How plentiful is squash right now? Gorgeous varieties are popping up at the market; my favorite is probably the hubbard squash. It looks like a dead zombie squash. I’ve never actually tried it, but it’s apparently sweet and tastes like pumpkin.
Speaking of pumpkin: it’s the one squash that reigns supreme in my heart.The past few posts have been littered with how much I love pumpkin and the spices that go along with it. I keep a stash of pumpkin puree on hand because it’s so easy to mix into, well, everything. Pumpkin bread, pumpkin smoothies, pumpkin chili; everything is made instantly seasonal and delicious when you add a scoop of pumpkin puree into the mix. Plus, it’s so good for you:
A mere 1/2 cup has 100% of the Vitamin A you’ll need for the day, and 252 mg of potassium–that’s more than a banana! It’s also full of fiber, rich in cancer-fighting carotenoids, antioxidants and lots of B-complex vitamins.
I like to make mine at home. I’ll use a canned organic version in a pinch, but making your own is cheaper and SO MUCH MORE TASTY. I cannot emphasize this last point enough. Homemade pumpkin puree is like ambrosial pudding–you could very much eat it by itself with a sprinkle of pie spice and have fiber-packed, autumnal snack.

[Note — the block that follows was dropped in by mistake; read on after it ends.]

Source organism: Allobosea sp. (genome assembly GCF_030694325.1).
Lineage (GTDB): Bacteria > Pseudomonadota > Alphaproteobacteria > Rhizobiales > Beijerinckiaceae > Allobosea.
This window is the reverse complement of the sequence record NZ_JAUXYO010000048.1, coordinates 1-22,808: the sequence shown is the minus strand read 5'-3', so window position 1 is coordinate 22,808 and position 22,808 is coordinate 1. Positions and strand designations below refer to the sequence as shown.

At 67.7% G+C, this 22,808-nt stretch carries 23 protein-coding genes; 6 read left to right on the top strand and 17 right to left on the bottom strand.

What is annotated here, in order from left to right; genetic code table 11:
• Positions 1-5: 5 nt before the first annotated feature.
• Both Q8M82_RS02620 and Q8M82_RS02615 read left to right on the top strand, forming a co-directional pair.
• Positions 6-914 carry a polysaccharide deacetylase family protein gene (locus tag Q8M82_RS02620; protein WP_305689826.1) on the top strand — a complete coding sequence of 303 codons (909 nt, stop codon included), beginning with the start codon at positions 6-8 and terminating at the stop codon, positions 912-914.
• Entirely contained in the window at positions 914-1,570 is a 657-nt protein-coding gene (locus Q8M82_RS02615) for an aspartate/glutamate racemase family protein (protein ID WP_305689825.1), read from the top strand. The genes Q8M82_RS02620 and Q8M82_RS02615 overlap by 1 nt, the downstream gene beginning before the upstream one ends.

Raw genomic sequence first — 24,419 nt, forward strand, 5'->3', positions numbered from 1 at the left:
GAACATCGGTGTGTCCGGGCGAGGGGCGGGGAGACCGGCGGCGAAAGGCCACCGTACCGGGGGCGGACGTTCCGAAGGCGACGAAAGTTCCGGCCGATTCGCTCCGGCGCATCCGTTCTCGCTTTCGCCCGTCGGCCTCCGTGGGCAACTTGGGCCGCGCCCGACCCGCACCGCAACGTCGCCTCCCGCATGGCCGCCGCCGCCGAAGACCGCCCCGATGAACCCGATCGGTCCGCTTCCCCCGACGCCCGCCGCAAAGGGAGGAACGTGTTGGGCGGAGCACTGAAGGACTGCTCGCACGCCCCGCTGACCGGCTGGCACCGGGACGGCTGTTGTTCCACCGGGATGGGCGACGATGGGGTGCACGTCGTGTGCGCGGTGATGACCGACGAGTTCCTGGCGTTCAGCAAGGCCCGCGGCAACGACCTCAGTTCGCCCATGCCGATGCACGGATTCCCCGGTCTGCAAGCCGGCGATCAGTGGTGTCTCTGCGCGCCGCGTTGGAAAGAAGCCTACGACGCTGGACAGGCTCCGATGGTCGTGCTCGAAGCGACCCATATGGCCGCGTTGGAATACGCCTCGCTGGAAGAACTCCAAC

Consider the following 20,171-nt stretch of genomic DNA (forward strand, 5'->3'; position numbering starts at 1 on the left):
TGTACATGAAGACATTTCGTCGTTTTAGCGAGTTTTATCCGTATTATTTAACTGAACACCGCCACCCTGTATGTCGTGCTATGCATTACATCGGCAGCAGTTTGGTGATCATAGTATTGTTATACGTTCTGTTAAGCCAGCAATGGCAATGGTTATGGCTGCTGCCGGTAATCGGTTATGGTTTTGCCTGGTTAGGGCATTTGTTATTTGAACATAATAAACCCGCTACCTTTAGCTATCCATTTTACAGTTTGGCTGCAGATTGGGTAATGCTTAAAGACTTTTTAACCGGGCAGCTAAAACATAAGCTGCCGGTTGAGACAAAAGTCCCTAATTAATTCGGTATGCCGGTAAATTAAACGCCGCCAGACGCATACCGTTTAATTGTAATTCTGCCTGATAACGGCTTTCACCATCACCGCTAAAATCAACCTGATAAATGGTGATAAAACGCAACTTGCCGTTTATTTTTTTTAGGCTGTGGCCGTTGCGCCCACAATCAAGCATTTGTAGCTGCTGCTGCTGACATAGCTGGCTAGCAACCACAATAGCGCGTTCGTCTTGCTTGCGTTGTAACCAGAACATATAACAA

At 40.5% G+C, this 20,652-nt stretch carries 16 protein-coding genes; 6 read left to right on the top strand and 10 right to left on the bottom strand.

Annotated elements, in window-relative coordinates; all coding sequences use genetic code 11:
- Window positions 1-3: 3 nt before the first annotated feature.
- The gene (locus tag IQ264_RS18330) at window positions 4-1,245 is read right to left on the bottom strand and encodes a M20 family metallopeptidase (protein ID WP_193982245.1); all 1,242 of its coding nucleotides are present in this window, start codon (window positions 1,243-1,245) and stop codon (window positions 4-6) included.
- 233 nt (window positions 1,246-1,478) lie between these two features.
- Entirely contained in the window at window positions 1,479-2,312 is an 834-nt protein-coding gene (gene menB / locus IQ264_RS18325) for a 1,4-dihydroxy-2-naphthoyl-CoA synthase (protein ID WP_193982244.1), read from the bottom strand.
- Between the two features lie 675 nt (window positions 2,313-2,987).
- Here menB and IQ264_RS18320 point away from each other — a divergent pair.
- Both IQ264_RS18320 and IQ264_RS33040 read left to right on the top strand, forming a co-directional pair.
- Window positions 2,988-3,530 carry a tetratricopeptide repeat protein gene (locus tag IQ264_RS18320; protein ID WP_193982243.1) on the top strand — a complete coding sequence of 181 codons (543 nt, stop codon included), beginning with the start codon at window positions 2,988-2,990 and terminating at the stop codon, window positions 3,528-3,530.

Quick n’ Dirty Pumpkin Puree
What you’ll need:
- A sharp giant knife
- A pie pumpkin (organic if you can)
Preheat your oven to 375 degrees. Take your pie pumpkin and wash the outside, then carefully cut off the stem. This is where I always scare myself. Then cut the pumpkin in half. This will most likely be a huge pain in the ass if your knife isn’t sharp enough.
Scoop out the seeds and pulp, then place the halves face up on a cookie sheet, then put them in the oven for 45 minutes to an hour. You’ll know when it’s done when it’s tender when you poke it with your knife or a fork.
Take the pumpkin out and let it cool. The skin should peel off pretty easily once cooled, then cut the skinless roasted pumpkin into chunks and pop in your blender or food processor. I usually add a pinch of vanilla or pumpkin pie spice at this point. Even if I use it for something savory, you’ll get those warm baking spices to give it a little oomph.
That’s it! Delicious puree you can do whatever you like with. So what can you mix your puree into?
- Add a dollop on top of soup
- Spread it on a piece of bread and sprinkle with cinnamon
- Almond butter and pumpkin puree sandwich. You’re welcome.
- Mix with almond milk, toss in a tablespoon of chia seeds and leave overnight for a yummy chia breakfast pudding.
- Apple cider vinegar, olive oil, and a bit of puree for delicious fall salad dressing.
So many options! What’s your favorite thing to have with pumpkin?